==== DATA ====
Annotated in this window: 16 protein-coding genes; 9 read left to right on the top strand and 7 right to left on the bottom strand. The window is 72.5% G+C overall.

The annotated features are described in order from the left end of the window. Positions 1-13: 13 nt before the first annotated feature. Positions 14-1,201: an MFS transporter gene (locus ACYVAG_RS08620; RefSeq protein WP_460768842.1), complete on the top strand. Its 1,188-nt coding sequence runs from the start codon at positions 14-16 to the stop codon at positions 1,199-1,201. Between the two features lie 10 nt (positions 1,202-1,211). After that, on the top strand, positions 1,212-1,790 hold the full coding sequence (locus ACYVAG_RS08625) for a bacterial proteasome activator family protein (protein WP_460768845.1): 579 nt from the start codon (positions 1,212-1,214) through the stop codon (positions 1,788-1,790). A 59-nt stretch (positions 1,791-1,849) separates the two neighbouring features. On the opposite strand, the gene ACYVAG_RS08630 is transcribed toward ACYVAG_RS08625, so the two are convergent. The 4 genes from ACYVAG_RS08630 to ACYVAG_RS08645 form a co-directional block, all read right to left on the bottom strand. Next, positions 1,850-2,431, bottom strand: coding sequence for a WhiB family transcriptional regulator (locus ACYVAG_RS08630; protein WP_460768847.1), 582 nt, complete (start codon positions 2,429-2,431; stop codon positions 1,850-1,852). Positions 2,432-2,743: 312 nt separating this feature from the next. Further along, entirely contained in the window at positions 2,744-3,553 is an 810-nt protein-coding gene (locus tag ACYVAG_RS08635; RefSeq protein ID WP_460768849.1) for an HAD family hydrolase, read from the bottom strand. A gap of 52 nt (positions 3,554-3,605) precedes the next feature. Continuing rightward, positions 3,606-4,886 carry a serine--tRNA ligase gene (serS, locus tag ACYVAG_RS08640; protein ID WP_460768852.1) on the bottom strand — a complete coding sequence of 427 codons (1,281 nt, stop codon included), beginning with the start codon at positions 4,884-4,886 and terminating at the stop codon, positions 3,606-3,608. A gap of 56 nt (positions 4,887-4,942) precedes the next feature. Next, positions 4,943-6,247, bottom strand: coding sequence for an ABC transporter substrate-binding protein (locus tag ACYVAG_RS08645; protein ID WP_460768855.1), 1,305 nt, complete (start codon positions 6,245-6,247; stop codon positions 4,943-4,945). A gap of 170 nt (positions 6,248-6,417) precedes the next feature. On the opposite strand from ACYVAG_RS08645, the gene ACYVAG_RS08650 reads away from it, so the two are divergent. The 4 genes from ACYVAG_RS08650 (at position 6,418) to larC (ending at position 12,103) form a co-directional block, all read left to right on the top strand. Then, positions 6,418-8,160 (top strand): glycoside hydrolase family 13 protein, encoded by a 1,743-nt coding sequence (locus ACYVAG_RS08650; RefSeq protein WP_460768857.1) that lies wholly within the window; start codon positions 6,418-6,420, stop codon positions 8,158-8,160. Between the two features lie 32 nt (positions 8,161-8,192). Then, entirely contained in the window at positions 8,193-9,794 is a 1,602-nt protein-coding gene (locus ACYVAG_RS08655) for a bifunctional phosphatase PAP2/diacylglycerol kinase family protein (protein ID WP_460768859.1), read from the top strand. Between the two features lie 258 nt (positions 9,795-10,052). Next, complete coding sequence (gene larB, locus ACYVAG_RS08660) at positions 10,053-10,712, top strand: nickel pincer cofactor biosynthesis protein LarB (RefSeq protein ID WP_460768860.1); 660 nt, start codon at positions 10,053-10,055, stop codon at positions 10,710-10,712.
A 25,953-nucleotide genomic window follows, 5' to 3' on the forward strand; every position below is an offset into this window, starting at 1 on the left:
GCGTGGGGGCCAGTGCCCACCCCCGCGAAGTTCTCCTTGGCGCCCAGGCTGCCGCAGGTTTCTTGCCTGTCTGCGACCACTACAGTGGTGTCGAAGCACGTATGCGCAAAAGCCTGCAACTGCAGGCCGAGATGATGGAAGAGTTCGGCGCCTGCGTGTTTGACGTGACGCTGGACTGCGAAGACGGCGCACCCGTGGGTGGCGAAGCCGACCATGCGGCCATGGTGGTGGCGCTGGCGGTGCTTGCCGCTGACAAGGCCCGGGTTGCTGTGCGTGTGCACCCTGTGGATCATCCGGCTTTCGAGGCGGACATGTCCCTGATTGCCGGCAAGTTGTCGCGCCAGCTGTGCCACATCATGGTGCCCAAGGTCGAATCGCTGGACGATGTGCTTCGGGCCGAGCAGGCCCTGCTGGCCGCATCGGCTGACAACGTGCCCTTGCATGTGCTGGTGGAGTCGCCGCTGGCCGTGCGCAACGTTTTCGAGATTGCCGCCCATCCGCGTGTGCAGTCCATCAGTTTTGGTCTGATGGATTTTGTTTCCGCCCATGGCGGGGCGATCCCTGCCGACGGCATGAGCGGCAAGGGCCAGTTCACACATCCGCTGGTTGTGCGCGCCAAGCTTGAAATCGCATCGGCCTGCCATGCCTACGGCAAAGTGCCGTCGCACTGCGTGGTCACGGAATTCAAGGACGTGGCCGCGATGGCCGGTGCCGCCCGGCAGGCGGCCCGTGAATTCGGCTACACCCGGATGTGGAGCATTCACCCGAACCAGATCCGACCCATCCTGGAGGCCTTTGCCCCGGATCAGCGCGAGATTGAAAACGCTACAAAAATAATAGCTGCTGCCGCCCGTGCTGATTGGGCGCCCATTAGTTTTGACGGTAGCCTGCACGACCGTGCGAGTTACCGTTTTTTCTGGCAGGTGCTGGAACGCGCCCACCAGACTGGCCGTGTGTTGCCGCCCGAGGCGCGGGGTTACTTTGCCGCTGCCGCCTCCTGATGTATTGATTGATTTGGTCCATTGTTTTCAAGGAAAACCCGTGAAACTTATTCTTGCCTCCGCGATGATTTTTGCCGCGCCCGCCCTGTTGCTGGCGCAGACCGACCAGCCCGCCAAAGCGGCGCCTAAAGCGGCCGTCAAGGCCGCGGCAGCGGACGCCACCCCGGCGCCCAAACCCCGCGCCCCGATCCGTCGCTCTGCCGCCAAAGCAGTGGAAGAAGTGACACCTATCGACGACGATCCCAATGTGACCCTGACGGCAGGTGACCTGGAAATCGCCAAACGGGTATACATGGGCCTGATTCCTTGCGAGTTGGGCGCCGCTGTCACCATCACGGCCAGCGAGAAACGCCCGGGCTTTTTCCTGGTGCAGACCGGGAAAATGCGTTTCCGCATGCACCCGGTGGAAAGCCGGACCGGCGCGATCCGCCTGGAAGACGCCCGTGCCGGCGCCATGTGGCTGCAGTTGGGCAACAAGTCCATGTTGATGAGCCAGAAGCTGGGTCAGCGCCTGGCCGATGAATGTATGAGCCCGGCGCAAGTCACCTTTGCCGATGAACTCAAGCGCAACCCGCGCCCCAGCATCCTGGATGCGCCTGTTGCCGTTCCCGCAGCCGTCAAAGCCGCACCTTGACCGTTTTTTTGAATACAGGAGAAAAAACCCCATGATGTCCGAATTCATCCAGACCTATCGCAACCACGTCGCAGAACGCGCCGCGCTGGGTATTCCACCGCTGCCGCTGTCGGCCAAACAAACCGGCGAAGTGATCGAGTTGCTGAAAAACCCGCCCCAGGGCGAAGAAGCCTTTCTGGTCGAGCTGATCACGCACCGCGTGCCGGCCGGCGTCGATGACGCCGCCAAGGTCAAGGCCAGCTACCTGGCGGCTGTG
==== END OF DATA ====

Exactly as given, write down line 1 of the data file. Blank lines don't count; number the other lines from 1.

Annotated in this window: 16 protein-coding genes; 9 read left to right on the top strand and 7 right to left on the bottom strand. The window is 72.5% G+C overall.